MEXICO CITY — For Wendy Armstrong, MD, who still sees patients die from complications of AIDS, news of monthly injectable HIV treatment, simplified regimens, and better tolerated antiretroviral drugs are exciting. But they're also frustrating.
"All these ideal populations don't help us at all think about how we actually treat real-world patients," said Armstrong, from the Emory University School of Medicine in Atlanta, Georgia.
These "ideal populations," as seen in clinical trials, are often white, male, cisgender — people whose identity matches the sex they were assigned at birth — and have ready access to healthcare. It's a group representative of those devastated by the early AIDS epidemic.
But even as they eagerly await the upcoming International AIDS Society (IAS) 2019 Conference on HIV Science, Armstrong along with other physicians, scientists, government agencies, and companies are questioning whether the way they've always recruited for clinical trials still serves patients.
"This gets back into what we need to do to end the epidemic," said Carl Dieffenbach, PhD, director of the Division of AIDS at the National Institute of Health's National Institute of Allergy and Infectious Diseases (NIAID). "These questions are critical. We can't just answer them with cohorts from the 80s."
It wasn't that long ago that the participants of an HIV drug trial would have had the following demographic characteristics: 15% women, 15% non-white, and 0% transgender. Those are the demographics for the 2013 SPRING-2 trial that proved the effectiveness of dolutegravir (DTG) (Tivicay, GlaxoSmithKline).
For the 2015 IPERGAY trial of on-demand preexposure prophylaxis (PrEP) for gay men, the demographics was 0% women, 8.5% non-white, and 0% transgender. To date, it's the only trial for on-demand PrEP.
For pharmaceutical companies, the goal has been to "complete the study as quickly as possible," said Vani Vannappagari, PhD, MBBS, MPH, global head of epidemiology and real-world evidence at ViiV Healthcare. "That means, historically, that white MSM [men who have sex with men] populations really were the participants in clinical trials."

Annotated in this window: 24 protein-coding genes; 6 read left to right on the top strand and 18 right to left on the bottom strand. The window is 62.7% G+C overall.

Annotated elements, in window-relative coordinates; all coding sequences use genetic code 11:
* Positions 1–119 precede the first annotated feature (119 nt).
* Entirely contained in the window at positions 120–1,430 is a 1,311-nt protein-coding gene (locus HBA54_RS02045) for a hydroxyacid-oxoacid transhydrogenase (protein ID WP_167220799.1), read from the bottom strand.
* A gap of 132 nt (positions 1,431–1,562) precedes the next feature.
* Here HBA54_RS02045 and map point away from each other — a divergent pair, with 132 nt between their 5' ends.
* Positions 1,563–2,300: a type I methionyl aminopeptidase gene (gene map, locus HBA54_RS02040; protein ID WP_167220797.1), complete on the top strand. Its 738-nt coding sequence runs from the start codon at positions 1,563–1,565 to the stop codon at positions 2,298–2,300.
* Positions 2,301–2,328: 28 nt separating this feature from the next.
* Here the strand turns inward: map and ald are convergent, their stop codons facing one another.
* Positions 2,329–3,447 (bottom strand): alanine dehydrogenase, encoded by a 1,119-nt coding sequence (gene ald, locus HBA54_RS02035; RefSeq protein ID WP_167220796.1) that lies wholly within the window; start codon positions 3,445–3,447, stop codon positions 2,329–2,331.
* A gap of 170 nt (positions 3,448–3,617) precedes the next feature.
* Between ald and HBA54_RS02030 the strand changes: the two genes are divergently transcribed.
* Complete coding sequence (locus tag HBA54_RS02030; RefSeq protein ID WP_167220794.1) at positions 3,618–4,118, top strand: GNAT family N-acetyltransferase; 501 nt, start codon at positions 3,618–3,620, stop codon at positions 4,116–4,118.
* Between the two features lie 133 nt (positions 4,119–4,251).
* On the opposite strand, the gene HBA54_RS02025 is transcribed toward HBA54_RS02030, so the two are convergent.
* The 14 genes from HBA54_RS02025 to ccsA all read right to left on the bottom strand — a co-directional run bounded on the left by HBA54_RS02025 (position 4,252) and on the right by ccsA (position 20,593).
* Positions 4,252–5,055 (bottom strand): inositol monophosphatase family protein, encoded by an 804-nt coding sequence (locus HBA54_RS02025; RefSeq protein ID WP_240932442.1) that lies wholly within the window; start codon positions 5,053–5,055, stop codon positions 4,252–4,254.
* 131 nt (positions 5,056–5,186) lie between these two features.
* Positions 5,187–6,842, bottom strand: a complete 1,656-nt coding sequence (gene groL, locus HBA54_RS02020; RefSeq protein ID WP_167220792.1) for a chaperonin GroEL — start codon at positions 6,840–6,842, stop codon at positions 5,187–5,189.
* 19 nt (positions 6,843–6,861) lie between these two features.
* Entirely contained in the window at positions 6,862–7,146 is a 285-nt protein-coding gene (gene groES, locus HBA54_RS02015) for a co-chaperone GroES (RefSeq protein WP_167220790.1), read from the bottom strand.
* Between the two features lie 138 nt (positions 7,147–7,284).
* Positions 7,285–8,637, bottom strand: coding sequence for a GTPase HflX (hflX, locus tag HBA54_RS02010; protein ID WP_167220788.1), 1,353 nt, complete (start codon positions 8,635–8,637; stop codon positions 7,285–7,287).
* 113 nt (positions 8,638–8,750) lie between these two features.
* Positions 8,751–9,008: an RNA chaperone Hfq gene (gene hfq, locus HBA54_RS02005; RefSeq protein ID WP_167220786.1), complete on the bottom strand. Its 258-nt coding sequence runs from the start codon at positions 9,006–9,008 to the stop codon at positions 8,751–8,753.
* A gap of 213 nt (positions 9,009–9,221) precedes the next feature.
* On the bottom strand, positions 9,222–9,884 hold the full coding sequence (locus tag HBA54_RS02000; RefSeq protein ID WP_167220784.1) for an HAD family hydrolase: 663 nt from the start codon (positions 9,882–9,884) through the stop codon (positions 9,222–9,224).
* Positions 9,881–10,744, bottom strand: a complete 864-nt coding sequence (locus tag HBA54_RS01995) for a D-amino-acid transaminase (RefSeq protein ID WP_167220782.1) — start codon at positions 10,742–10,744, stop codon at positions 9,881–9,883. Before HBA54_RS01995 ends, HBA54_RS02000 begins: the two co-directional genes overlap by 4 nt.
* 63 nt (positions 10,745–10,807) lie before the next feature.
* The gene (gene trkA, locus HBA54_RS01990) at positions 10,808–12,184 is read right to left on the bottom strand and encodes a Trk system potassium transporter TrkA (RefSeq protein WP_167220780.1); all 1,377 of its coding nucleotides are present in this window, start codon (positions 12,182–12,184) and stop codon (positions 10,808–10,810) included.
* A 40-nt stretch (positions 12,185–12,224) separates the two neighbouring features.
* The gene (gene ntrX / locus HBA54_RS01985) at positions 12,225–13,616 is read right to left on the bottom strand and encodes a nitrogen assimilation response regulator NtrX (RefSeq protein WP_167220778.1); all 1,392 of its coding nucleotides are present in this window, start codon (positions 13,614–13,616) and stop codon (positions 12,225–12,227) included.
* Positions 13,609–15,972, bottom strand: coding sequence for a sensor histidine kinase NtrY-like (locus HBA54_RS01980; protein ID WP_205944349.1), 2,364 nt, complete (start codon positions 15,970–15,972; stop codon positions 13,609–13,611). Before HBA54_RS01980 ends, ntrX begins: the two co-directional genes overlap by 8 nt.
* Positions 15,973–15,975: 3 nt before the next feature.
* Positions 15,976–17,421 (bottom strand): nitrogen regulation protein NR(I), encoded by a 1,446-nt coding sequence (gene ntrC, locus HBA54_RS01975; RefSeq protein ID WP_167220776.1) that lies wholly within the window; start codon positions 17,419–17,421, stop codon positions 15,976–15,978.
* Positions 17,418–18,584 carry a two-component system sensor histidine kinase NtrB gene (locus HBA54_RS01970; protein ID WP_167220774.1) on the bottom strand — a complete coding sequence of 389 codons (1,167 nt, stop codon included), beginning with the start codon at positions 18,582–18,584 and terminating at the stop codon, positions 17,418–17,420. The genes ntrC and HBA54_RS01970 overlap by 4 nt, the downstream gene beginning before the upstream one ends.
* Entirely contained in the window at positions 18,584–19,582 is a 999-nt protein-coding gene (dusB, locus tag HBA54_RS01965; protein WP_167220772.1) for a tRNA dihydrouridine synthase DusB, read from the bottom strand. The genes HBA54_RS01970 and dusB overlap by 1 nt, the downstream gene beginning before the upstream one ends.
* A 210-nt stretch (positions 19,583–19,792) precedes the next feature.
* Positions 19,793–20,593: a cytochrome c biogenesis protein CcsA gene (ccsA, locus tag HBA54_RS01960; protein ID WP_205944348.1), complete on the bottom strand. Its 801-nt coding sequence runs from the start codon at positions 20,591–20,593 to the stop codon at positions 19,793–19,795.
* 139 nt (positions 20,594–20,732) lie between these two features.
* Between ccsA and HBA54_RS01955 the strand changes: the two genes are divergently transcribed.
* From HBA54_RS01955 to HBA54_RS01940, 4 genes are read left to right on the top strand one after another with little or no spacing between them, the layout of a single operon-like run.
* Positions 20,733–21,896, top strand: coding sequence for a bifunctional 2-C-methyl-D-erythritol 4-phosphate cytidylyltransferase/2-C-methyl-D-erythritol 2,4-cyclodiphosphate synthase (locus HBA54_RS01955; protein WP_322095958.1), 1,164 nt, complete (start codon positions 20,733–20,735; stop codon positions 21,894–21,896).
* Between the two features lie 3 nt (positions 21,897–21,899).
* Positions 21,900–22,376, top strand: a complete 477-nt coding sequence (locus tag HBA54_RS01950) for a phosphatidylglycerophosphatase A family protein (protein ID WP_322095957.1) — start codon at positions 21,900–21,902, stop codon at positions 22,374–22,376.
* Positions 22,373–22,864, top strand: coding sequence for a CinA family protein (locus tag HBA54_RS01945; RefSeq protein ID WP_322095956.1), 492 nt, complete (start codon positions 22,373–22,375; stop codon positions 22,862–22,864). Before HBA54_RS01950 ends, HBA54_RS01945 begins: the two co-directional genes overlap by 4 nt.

At last year's International AIDS Conference, Rebecca Zash, MD, of Beth Israel Deaconess Medical Center in Boston, Massachusetts, reported that there was evidence of an increase in neural tube defects in infants born to women who were taking the drug dolutegravir at the time of conception. She will present updated data on that evidence at the upcoming conference.
Ironically, when women who were participating in the trial became pregnant, they were excluded from the study, as happens with all clinical trials.
"It's something that I hope to hear at every trial of a new ARV [antiretroviral], long-acting ARV, an antibody or immune strategy — basically, what's the plan to figure out whether this is safe for women who could become pregnant?" Zash said.
And it's not just women of reproductive potential. It's people in sub-Saharan Africa, women, adolescents and, Bekker added, "especially transgender people who get left out but then in whom we want to use these products."
This exclusion from trials has had real-world impact.
A 2017 NIAID study found that transgender women have shied away from using PrEP because of fear that it interacts with hormone therapy.